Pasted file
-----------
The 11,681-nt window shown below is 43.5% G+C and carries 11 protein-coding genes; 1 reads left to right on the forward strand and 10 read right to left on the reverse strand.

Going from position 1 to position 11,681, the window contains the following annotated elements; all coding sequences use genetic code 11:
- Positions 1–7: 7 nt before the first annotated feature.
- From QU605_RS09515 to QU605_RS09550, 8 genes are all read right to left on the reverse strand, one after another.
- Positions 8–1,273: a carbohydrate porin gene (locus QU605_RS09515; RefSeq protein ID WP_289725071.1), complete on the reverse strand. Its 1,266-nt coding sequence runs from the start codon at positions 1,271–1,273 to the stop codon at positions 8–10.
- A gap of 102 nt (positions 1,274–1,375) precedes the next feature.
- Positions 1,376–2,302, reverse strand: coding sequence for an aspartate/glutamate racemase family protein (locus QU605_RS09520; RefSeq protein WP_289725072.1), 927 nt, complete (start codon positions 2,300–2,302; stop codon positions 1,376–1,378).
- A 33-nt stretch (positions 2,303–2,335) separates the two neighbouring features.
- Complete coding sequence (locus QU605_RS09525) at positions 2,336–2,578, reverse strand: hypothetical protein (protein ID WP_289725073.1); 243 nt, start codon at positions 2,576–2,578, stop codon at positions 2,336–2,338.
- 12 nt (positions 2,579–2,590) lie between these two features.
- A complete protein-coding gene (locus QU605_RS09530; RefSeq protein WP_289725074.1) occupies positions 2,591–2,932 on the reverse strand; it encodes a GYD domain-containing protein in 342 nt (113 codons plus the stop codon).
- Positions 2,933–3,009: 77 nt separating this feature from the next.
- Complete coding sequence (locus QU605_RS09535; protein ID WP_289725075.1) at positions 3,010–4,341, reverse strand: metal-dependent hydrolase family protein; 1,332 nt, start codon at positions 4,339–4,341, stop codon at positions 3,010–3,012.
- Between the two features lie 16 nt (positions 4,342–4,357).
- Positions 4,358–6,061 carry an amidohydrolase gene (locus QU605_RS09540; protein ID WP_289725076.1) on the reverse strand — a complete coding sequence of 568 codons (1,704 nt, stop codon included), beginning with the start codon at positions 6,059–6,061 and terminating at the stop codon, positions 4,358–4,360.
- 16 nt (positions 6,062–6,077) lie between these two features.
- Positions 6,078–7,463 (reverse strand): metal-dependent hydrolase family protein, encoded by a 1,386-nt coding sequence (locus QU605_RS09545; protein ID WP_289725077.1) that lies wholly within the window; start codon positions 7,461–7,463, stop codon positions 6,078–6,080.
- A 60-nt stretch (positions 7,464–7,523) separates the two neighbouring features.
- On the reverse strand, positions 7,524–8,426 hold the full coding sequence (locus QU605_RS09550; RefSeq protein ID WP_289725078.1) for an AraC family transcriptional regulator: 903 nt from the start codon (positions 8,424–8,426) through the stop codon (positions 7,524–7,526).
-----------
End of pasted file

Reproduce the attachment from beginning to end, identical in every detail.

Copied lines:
The 11,681-nt window shown below is 43.5% G+C and carries 11 protein-coding genes; 1 reads left to right on the forward strand and 10 read right to left on the reverse strand.

Going from position 1 to position 11,681, the window contains the following annotated elements; all coding sequences use genetic code 11:
- Positions 1–7: 7 nt before the first annotated feature.
- From QU605_RS09515 to QU605_RS09550, 8 genes are all read right to left on the reverse strand, one after another.
- Positions 8–1,273: a carbohydrate porin gene (locus QU605_RS09515; RefSeq protein ID WP_289725071.1), complete on the reverse strand. Its 1,266-nt coding sequence runs from the start codon at positions 1,271–1,273 to the stop codon at positions 8–10.
- A gap of 102 nt (positions 1,274–1,375) precedes the next feature.
- Positions 1,376–2,302, reverse strand: coding sequence for an aspartate/glutamate racemase family protein (locus QU605_RS09520; RefSeq protein WP_289725072.1), 927 nt, complete (start codon positions 2,300–2,302; stop codon positions 1,376–1,378).
- A 33-nt stretch (positions 2,303–2,335) separates the two neighbouring features.
- Complete coding sequence (locus QU605_RS09525) at positions 2,336–2,578, reverse strand: hypothetical protein (protein ID WP_289725073.1); 243 nt, start codon at positions 2,576–2,578, stop codon at positions 2,336–2,338.
- 12 nt (positions 2,579–2,590) lie between these two features.
- A complete protein-coding gene (locus QU605_RS09530; RefSeq protein WP_289725074.1) occupies positions 2,591–2,932 on the reverse strand; it encodes a GYD domain-containing protein in 342 nt (113 codons plus the stop codon).
- Positions 2,933–3,009: 77 nt separating this feature from the next.
- Complete coding sequence (locus QU605_RS09535; protein ID WP_289725075.1) at positions 3,010–4,341, reverse strand: metal-dependent hydrolase family protein; 1,332 nt, start codon at positions 4,339–4,341, stop codon at positions 3,010–3,012.
- Between the two features lie 16 nt (positions 4,342–4,357).
- Positions 4,358–6,061 carry an amidohydrolase gene (locus QU605_RS09540; protein ID WP_289725076.1) on the reverse strand — a complete coding sequence of 568 codons (1,704 nt, stop codon included), beginning with the start codon at positions 6,059–6,061 and terminating at the stop codon, positions 4,358–4,360.
- 16 nt (positions 6,062–6,077) lie between these two features.
- Positions 6,078–7,463 (reverse strand): metal-dependent hydrolase family protein, encoded by a 1,386-nt coding sequence (locus QU605_RS09545; protein ID WP_289725077.1) that lies wholly within the window; start codon positions 7,461–7,463, stop codon positions 6,078–6,080.
- A 60-nt stretch (positions 7,464–7,523) separates the two neighbouring features.
- On the reverse strand, positions 7,524–8,426 hold the full coding sequence (locus QU605_RS09550; RefSeq protein ID WP_289725078.1) for an AraC family transcriptional regulator: 903 nt from the start codon (positions 8,424–8,426) through the stop codon (positions 7,524–7,526).